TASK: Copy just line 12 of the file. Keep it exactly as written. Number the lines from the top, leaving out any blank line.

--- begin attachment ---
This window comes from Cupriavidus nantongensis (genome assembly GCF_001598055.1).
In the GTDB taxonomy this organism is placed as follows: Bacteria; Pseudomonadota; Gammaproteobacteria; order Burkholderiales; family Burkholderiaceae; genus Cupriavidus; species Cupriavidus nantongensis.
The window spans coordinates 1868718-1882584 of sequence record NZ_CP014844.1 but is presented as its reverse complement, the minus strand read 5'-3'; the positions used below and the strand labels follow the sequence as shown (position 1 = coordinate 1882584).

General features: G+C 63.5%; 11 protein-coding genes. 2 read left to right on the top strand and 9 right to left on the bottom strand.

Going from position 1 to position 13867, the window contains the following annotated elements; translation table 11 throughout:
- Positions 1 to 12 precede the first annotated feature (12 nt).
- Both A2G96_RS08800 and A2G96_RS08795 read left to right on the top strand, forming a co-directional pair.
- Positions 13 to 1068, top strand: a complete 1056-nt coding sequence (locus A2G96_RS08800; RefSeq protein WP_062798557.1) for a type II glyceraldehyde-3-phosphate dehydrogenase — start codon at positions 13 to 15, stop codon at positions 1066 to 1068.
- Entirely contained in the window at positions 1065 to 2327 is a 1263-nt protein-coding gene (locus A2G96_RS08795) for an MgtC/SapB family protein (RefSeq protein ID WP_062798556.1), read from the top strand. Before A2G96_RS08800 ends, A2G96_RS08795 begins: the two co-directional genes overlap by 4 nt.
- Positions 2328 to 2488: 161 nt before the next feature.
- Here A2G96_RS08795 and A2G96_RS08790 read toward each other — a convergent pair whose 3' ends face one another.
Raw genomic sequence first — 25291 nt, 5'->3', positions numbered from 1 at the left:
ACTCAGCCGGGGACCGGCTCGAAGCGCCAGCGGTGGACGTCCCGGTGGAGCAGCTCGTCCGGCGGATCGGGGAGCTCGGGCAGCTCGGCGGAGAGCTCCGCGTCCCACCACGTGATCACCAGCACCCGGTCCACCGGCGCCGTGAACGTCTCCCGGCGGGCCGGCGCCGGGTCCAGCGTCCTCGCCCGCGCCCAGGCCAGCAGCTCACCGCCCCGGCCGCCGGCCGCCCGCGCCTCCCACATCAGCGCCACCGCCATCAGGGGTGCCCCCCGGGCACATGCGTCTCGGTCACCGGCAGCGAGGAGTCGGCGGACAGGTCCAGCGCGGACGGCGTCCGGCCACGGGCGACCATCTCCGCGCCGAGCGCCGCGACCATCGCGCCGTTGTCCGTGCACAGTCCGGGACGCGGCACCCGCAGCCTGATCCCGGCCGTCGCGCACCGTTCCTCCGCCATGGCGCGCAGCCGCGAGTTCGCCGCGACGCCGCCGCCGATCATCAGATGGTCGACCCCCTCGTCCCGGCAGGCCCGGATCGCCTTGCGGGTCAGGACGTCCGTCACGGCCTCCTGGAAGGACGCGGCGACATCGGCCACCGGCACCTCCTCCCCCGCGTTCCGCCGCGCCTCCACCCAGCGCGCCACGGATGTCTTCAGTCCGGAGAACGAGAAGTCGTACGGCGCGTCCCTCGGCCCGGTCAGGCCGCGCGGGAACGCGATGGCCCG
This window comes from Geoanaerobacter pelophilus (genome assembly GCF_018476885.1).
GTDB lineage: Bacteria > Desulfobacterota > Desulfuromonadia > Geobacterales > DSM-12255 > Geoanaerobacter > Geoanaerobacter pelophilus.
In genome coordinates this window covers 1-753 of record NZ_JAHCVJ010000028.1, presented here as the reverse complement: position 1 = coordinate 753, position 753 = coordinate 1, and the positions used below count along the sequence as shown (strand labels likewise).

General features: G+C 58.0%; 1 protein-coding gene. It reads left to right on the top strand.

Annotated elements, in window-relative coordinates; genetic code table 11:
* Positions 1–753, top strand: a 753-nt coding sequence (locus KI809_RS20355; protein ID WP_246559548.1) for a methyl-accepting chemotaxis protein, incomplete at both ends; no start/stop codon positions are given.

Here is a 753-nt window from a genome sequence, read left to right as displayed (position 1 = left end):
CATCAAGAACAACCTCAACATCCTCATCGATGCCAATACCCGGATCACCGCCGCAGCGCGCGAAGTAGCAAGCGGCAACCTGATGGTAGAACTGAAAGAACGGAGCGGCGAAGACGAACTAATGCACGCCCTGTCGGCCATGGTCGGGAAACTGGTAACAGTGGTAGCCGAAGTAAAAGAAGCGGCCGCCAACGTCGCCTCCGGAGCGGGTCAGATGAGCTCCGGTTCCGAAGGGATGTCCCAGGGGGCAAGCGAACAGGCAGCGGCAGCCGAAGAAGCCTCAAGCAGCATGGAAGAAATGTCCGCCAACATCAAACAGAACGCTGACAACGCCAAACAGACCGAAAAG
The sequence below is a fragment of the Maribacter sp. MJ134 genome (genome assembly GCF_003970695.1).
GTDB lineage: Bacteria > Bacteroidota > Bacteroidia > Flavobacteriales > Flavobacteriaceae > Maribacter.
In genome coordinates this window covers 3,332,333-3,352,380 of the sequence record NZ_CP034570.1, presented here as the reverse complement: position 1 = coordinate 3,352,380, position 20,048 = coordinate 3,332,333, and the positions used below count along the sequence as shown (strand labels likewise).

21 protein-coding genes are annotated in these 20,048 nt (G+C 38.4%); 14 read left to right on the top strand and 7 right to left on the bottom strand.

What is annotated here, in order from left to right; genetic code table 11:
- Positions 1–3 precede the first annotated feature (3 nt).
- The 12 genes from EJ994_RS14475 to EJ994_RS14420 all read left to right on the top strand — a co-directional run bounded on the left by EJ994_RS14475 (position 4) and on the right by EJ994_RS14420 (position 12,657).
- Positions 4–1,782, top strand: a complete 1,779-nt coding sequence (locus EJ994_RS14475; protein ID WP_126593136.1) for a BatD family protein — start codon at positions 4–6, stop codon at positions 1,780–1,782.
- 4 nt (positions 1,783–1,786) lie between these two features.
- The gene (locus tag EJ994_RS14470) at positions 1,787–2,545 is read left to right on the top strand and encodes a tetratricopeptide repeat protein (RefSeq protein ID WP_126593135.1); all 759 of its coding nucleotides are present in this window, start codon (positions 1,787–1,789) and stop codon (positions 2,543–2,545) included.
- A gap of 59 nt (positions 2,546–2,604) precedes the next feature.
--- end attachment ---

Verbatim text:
Raw genomic sequence first — 25291 nt, 5'->3', positions numbered from 1 at the left: